US 4202665 A
The reversed passive hemagglutination test (RPHA) for the detection of hepatitis B surface antigen (HBs Ag) is improved by the recognition that the speed of movement towards the periphery of a centrifugal field by immunologically aggregated solid phase support particles, increases proportionally with the amount of antigen present. It is further recognized that this dynamic study can be performed objectively and in an automated fashion by equipment such as the miniature centrifugal fast analyzer. The test performed in this manner and known as "reversed passive hemagglutination by minature centrifugal fast analysis" (RPHA/MCFA) is highly specific and eliminates the need for subsequent confirmational studies. Preliminary studies confirm a sensitivity comparable to other third generation tests.
1. A method for the detection of hepatitis antigen in a fluid specimen comprising:
(a) feeding a fluid reagent containing a solid support having an antibody and a specimen containing an antigen specific to the antibody to a centrifuge
(b) accelerating the centrifuge to combine the specimen and the reagent; and
(c) measuring the rate of change in light absorbance caused by the motion of the solid phase support in a centrifugal field.
2. The method of claim 1 wherein the hepatitis antigen is a hepatitis B surface antigen.
3. The method of claim 1 wherein the fluid is human blood, and the solid support is lyophilized human red blood cells.
4. The method of claim 3 further comprising incubating the combination of the blood specimen and the reagents from 1 minute to 500 minutes after acceleration.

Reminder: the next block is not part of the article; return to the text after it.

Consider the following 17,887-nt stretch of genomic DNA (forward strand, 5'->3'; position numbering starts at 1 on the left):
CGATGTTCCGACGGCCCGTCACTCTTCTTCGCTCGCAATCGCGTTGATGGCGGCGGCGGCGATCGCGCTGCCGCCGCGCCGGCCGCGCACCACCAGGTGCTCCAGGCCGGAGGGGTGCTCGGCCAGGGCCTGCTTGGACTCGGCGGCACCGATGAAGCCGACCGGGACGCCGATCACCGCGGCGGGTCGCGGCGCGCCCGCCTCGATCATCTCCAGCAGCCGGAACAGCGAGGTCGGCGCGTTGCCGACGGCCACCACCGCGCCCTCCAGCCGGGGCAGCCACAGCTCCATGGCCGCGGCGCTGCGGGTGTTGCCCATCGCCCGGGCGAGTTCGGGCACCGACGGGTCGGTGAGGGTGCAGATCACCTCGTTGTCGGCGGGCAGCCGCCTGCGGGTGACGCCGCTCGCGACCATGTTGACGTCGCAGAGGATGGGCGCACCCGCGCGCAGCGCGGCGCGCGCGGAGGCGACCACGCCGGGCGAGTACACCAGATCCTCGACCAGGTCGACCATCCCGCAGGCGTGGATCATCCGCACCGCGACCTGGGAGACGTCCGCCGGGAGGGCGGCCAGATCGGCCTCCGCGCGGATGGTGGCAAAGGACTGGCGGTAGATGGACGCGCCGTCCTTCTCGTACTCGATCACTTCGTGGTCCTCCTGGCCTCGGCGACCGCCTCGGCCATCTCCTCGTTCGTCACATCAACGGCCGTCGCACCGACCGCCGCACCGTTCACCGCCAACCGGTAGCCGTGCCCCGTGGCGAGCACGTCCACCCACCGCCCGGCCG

5. The method of claim 4 wherein the hepatitis antigen is a hepatitis B surface antigen.
6. The method of claim 3 further comprising the acceleration and measuring of the rate of change in light absorbance of a positive and negative standard whereby the measurements are for comparison with the measurements of the combination of the blood specimen and reagent red cells.
7. The method of claim 6 wherein the acceleration of the positive and negative standards is simultaneous with the acceleration of the blood specimen and reagent red cells.
8. The method of claim 3 wherein measurements are taken from 0 secs. to 180 seconds after incubation at a constant acceleration from 100 RPMs to 4000 RPMs.
9. The method of claim 8 wherein measurements are taken at about 450 RPMs.
10. The method of claim 6 further comprising measuring the rate of change of the positive standard during the period of measurement which is a value approximately 3 times the rate of change of the negative standard whereby said value is for comparison with the measured value of the rate of change during the period of measurement of the blood specimen and reagent red cell combination.
11. The method of claim 3 further comprising diluting the blood specimen with a solution of pH 6 to pH 8 to an antigen concentration of 1:6.5×104 titers to 1:50 titers, prior to step a.
12. The method of claim 11 wherein the solution is a buffer solution.
13. The method of claim 11 wherein the solution is saline.
14. The method of claim 11 wherein an MCFA is used to accelerate and measure the rate of change in light absorbance of the combination of the fluid specimen and the reagent.
15. The method of claim 1 wherein the measured rate of change in light absorbance is recorded by a computer.
16. A method for the detection of an antigen comprising:
(a) feeding a reagent comprising solid substrate particulates coated with antibody specific to the antigen, and a solution containing antigens to acceleration means;
(b) accelerating to combine the specimen and antibody substrate suspension; and
(c) measuring the rate of change in light absorbance of the substrate in the combined presence of the antibody on the substrate and the antigen in the medium.
17. The method of claim 16 wherein the solid substrate is a polymeric material.
18. The method of claim 16, wherein the solid substrate is a polyolefin.
19. The method of claim 16, wherein the solid substrate is an inorganic material.
20. The method of claim 16, wherein the solid substrate is in a fluid.